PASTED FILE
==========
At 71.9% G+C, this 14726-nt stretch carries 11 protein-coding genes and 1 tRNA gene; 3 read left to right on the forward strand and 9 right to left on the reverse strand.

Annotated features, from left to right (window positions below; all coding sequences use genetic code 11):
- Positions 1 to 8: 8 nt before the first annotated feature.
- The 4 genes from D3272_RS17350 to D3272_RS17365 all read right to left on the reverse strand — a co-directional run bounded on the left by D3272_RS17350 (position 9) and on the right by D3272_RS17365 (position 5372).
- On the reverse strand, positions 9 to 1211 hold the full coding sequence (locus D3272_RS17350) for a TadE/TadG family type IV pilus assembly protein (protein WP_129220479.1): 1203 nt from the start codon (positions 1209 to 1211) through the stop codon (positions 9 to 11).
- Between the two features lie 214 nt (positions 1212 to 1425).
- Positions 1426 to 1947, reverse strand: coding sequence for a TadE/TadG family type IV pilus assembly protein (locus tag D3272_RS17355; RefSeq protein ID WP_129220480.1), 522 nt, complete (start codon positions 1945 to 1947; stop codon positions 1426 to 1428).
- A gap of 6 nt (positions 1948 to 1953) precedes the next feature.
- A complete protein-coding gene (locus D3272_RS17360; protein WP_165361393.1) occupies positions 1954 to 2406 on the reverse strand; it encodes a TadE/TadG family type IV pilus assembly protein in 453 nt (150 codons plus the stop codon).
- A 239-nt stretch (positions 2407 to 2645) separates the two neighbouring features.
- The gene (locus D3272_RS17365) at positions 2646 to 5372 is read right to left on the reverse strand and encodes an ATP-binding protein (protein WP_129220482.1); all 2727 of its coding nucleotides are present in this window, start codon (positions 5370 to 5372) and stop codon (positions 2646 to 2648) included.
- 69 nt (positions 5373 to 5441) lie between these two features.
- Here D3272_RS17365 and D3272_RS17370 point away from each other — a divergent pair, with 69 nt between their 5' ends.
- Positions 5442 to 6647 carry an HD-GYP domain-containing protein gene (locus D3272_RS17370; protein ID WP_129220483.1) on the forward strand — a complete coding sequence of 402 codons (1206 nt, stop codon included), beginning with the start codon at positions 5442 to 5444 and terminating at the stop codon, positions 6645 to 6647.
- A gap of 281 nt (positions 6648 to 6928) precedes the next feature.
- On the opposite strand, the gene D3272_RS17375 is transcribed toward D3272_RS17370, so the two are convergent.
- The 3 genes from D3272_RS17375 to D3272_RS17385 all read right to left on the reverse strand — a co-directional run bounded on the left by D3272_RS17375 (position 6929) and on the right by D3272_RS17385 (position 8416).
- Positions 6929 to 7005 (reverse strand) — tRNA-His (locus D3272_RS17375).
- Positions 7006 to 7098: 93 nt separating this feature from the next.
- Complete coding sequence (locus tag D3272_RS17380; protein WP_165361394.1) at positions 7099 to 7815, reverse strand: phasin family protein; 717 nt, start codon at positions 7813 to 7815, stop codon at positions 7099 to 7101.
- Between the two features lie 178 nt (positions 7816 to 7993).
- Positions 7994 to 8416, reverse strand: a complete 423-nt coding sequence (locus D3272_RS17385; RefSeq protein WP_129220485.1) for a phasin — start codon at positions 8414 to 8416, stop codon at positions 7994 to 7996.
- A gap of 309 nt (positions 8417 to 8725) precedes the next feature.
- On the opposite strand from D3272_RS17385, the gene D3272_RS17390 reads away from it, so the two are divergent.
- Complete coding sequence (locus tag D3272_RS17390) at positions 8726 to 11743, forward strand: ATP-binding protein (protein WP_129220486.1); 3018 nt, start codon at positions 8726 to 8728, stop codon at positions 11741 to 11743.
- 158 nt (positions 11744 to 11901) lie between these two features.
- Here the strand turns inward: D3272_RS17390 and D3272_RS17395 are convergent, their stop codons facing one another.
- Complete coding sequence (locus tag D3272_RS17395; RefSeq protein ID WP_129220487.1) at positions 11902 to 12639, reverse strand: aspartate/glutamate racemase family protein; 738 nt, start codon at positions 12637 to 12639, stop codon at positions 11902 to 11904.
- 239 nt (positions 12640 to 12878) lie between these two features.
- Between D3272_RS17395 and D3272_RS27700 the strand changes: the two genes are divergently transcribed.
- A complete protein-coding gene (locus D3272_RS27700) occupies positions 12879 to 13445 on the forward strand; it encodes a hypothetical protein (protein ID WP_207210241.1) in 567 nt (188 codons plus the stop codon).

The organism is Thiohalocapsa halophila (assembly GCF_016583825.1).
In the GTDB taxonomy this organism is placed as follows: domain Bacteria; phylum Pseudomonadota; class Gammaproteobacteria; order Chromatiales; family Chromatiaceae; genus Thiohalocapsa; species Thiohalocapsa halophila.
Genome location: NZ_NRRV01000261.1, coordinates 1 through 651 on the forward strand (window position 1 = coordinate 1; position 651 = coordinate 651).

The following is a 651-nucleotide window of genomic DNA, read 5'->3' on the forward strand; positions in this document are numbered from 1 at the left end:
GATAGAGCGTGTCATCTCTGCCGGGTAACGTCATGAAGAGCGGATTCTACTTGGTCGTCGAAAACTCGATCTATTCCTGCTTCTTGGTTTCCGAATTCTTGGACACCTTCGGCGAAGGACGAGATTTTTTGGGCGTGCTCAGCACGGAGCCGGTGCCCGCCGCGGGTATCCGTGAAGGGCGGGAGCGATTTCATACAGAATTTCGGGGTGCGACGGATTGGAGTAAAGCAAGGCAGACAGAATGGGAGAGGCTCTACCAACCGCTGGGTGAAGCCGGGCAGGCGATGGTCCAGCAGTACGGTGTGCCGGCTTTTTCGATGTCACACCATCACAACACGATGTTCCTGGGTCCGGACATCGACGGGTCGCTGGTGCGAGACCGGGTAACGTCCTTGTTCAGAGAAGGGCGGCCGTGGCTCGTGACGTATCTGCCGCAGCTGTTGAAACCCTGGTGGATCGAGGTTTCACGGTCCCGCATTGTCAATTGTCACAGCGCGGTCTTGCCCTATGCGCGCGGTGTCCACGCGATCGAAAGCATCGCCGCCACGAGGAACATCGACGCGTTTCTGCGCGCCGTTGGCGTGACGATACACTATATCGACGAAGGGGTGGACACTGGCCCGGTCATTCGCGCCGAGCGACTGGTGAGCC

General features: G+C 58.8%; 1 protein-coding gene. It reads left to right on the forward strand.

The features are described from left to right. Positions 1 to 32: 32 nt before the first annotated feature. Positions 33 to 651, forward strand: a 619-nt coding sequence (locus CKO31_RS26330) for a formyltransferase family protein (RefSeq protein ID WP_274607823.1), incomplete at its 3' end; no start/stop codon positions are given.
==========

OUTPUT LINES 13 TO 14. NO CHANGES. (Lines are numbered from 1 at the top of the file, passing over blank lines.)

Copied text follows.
- Here D3272_RS17365 and D3272_RS17370 point away from each other — a divergent pair, with 69 nt between their 5' ends.
- Positions 5442 to 6647 carry an HD-GYP domain-containing protein gene (locus D3272_RS17370; protein ID WP_129220483.1) on the forward strand — a complete coding sequence of 402 codons (1206 nt, stop codon included), beginning with the start codon at positions 5442 to 5444 and terminating at the stop codon, positions 6645 to 6647.